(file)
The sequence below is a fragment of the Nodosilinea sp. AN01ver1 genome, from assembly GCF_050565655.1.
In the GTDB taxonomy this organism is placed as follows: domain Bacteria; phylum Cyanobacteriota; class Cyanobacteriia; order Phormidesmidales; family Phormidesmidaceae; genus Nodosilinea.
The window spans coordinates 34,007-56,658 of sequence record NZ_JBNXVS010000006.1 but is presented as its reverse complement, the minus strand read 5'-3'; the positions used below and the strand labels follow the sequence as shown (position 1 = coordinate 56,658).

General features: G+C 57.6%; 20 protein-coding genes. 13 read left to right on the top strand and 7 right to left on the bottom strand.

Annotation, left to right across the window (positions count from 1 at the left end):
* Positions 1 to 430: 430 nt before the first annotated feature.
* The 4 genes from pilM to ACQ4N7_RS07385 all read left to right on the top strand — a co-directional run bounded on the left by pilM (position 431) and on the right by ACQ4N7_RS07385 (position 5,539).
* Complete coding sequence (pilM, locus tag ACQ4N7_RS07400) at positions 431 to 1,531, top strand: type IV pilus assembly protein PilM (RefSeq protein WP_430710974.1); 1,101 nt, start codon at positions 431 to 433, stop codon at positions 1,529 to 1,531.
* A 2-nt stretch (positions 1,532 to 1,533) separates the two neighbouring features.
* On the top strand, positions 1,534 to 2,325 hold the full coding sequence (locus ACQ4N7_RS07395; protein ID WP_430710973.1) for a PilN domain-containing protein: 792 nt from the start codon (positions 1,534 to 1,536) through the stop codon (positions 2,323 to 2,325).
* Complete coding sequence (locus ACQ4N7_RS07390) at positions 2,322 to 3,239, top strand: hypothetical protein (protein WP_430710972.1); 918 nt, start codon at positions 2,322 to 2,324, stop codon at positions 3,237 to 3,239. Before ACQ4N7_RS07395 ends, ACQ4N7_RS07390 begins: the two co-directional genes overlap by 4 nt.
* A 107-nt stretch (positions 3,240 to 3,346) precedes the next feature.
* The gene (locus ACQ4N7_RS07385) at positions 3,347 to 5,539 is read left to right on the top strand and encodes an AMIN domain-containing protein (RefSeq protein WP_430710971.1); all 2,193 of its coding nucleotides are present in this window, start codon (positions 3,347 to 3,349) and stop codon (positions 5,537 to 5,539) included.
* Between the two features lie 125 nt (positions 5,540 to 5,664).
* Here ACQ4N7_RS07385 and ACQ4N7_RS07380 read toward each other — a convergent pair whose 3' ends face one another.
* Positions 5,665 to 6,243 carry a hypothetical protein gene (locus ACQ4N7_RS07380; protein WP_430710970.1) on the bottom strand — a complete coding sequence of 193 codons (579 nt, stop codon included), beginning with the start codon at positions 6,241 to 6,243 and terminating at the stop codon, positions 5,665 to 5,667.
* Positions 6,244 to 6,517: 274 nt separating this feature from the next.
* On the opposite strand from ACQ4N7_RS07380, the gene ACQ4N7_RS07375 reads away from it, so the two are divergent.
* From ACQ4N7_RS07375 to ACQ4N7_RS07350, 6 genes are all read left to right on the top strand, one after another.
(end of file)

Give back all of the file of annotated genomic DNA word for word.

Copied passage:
The sequence below is a fragment of the Nodosilinea sp. AN01ver1 genome, from assembly GCF_050565655.1.
In the GTDB taxonomy this organism is placed as follows: domain Bacteria; phylum Cyanobacteriota; class Cyanobacteriia; order Phormidesmidales; family Phormidesmidaceae; genus Nodosilinea.
The window spans coordinates 34,007-56,658 of sequence record NZ_JBNXVS010000006.1 but is presented as its reverse complement, the minus strand read 5'-3'; the positions used below and the strand labels follow the sequence as shown (position 1 = coordinate 56,658).

General features: G+C 57.6%; 20 protein-coding genes. 13 read left to right on the top strand and 7 right to left on the bottom strand.

Annotation, left to right across the window (positions count from 1 at the left end):
* Positions 1 to 430: 430 nt before the first annotated feature.
* The 4 genes from pilM to ACQ4N7_RS07385 all read left to right on the top strand — a co-directional run bounded on the left by pilM (position 431) and on the right by ACQ4N7_RS07385 (position 5,539).
* Complete coding sequence (pilM, locus tag ACQ4N7_RS07400) at positions 431 to 1,531, top strand: type IV pilus assembly protein PilM (RefSeq protein WP_430710974.1); 1,101 nt, start codon at positions 431 to 433, stop codon at positions 1,529 to 1,531.
* A 2-nt stretch (positions 1,532 to 1,533) separates the two neighbouring features.
* On the top strand, positions 1,534 to 2,325 hold the full coding sequence (locus ACQ4N7_RS07395; protein ID WP_430710973.1) for a PilN domain-containing protein: 792 nt from the start codon (positions 1,534 to 1,536) through the stop codon (positions 2,323 to 2,325).
* Complete coding sequence (locus ACQ4N7_RS07390) at positions 2,322 to 3,239, top strand: hypothetical protein (protein WP_430710972.1); 918 nt, start codon at positions 2,322 to 2,324, stop codon at positions 3,237 to 3,239. Before ACQ4N7_RS07395 ends, ACQ4N7_RS07390 begins: the two co-directional genes overlap by 4 nt.
* A 107-nt stretch (positions 3,240 to 3,346) precedes the next feature.
* The gene (locus ACQ4N7_RS07385) at positions 3,347 to 5,539 is read left to right on the top strand and encodes an AMIN domain-containing protein (RefSeq protein WP_430710971.1); all 2,193 of its coding nucleotides are present in this window, start codon (positions 3,347 to 3,349) and stop codon (positions 5,537 to 5,539) included.
* Between the two features lie 125 nt (positions 5,540 to 5,664).
* Here ACQ4N7_RS07385 and ACQ4N7_RS07380 read toward each other — a convergent pair whose 3' ends face one another.
* Positions 5,665 to 6,243 carry a hypothetical protein gene (locus ACQ4N7_RS07380; protein WP_430710970.1) on the bottom strand — a complete coding sequence of 193 codons (579 nt, stop codon included), beginning with the start codon at positions 6,241 to 6,243 and terminating at the stop codon, positions 5,665 to 5,667.
* Positions 6,244 to 6,517: 274 nt separating this feature from the next.
* On the opposite strand from ACQ4N7_RS07380, the gene ACQ4N7_RS07375 reads away from it, so the two are divergent.
* From ACQ4N7_RS07375 to ACQ4N7_RS07350, 6 genes are all read left to right on the top strand, one after another.